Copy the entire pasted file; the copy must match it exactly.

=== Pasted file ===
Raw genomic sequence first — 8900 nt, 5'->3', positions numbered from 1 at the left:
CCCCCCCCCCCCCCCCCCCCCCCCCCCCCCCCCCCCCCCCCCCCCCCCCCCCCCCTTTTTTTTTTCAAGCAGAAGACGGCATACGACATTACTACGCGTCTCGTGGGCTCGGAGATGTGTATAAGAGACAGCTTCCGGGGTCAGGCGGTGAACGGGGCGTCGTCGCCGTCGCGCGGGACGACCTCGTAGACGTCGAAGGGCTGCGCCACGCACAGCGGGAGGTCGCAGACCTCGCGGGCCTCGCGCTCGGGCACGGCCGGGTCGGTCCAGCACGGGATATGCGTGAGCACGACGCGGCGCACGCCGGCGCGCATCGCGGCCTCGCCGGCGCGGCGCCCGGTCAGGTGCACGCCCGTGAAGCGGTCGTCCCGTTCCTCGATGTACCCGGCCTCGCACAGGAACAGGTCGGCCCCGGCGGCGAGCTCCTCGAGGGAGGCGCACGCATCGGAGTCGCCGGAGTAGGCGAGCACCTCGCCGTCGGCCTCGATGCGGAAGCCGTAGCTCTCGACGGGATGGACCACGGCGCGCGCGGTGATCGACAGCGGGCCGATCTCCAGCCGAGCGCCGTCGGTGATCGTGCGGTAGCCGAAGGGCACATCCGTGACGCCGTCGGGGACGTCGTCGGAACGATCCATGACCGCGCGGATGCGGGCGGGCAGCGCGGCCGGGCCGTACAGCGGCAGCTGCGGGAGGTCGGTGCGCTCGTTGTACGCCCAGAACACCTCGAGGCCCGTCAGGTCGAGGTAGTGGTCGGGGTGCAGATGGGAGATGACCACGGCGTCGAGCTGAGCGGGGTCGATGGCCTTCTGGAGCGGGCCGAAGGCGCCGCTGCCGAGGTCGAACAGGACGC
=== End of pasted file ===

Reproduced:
Raw genomic sequence first — 8900 nt, 5'->3', positions numbered from 1 at the left:
CCCCCCCCCCCCCCCCCCCCCCCCCCCCCCCCCCCCCCCCCCCCCCCCCCCCCCCTTTTTTTTTTCAAGCAGAAGACGGCATACGACATTACTACGCGTCTCGTGGGCTCGGAGATGTGTATAAGAGACAGCTTCCGGGGTCAGGCGGTGAACGGGGCGTCGTCGCCGTCGCGCGGGACGACCTCGTAGACGTCGAAGGGCTGCGCCACGCACAGCGGGAGGTCGCAGACCTCGCGGGCCTCGCGCTCGGGCACGGCCGGGTCGGTCCAGCACGGGATATGCGTGAGCACGACGCGGCGCACGCCGGCGCGCATCGCGGCCTCGCCGGCGCGGCGCCCGGTCAGGTGCACGCCCGTGAAGCGGTCGTCCCGTTCCTCGATGTACCCGGCCTCGCACAGGAACAGGTCGGCCCCGGCGGCGAGCTCCTCGAGGGAGGCGCACGCATCGGAGTCGCCGGAGTAGGCGAGCACCTCGCCGTCGGCCTCGATGCGGAAGCCGTAGCTCTCGACGGGATGGACCACGGCGCGCGCGGTGATCGACAGCGGGCCGATCTCCAGCCGAGCGCCGTCGGTGATCGTGCGGTAGCCGAAGGGCACATCCGTGACGCCGTCGGGGACGTCGTCGGAACGATCCATGACCGCGCGGATGCGGGCGGGCAGCGCGGCCGGGCCGTACAGCGGCAGCTGCGGGAGGTCGGTGCGCTCGTTGTACGCCCAGAACACCTCGAGGCCCGTCAGGTCGAGGTAGTGGTCGGGGTGCAGATGGGAGATGACCACGGCGTCGAGCTGAGCGGGGTCGATGGCCTTCTGGAGCGGGCCGAAGGCGCCGCTGCCGAGGTCGAACAGGACGC